Divorce and Capital Gains Tax

People tend to negotiate a property settlement following a relationship breakdown or divorce with little consideration to capital gains tax (CGT) issues on the disposal of assets. This can often happen when the parties own a family home together with an investment property and they each retain a property.

In summary the critical points to be aware of are:

  • CGT is exempt on your residence i.e. the family home or an asset acquired pre 20 September 1985.
  • CGT is payable on any increase of the cost base of a property (or asset) only.
  • The cost base of an asset or property is the purchase price – which includes expenses such as stamp duty, real estate agent’s fees and legal fees (i.e. for settlement).
  • There is a 50% discount in CGT payable once you retain an asset for at least one year.
  • CGT is only payable upon the trigger of a CGT event, such as a sale or transfer of the asset.
  • An order from the Family Court or a Binding Financial Agreement provides CGT rollover relief so CGT is not payable when the property is transferred to one party by way of final settlement. However, CGT will be payable when the property is eventually sold as the cost base is carried forward when the property is transferred to either spouse.
  • If you live in an investment property for a period of time whilst it is a joint investment with your partner, you will receive a CGT discount equivalent to the period of time you lived in it. For example if you owned an investment property for 5 years with your former partner and lived in it for one year prior to the sale then you will receive a one fifth discount on your CGT payable. This is an additional discount to the 50% discount for retaining an asset for at least a year.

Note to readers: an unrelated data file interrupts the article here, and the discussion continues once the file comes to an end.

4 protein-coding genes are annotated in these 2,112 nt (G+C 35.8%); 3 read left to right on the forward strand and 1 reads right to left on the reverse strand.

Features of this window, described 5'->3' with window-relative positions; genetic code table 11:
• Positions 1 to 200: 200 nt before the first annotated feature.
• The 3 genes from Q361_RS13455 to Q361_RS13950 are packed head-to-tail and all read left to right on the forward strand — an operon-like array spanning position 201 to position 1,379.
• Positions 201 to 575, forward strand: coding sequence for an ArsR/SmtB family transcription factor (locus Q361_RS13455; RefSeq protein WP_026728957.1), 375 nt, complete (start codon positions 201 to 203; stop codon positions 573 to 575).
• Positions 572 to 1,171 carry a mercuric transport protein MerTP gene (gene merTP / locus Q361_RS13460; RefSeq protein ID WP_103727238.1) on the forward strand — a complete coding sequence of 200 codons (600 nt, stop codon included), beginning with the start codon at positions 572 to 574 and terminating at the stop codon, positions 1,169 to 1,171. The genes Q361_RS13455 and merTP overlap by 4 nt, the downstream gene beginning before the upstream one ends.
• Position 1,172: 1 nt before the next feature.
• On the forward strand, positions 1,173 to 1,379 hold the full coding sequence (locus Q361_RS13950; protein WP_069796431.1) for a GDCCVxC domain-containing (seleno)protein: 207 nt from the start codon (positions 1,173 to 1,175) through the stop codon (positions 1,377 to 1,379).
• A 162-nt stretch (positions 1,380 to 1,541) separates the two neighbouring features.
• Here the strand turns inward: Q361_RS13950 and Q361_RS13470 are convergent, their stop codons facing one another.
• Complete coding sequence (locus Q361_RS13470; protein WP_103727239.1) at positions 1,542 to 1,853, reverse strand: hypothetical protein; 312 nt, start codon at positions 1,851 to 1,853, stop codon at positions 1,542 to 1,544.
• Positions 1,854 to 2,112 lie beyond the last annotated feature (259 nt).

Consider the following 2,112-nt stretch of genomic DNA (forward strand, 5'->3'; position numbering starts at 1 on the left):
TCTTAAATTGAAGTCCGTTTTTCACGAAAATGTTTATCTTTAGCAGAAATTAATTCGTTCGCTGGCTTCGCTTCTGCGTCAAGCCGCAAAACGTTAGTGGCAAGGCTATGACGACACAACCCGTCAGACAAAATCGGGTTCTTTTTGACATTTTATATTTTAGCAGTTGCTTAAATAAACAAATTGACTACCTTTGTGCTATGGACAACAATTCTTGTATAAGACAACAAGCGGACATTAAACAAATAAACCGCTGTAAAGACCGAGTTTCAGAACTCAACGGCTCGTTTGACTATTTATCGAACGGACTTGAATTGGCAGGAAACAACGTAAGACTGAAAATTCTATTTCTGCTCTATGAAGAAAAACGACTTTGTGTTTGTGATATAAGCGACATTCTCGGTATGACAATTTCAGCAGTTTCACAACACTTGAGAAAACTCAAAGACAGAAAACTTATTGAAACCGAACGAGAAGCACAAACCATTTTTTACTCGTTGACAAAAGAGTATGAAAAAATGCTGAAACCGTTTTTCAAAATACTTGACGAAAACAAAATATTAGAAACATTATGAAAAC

• CGT is not payable if the sale price of the asset is less than the cost base. In this situation you will receive a CGT loss that can be applied to future tax years to offset CGT only. You are unable to apply CGT losses to personal income tax payable on your income or salary.
  • It is highly recommended you seek independent accounting advice on this issue if you wish to retain an investment property by way of a final settlement to avoid any unexpected tax payable in the future.
  • If you intend to bring CGT to account in property proceedings as a liability there needs to be unequivocal evidence that the asset will be disposed of in the short term or else the Family Court may consider the CGT not as a specific amount but in a general way.

If you have any potential CGT issues stemming from a divorce or relationship breakdown, then you should contact one of our family lawyers on 9322 8000 or contactus@carrco.com.au.

 

Categories: News & Alerts, Perth Family Lawyers Information, and Property Settlement.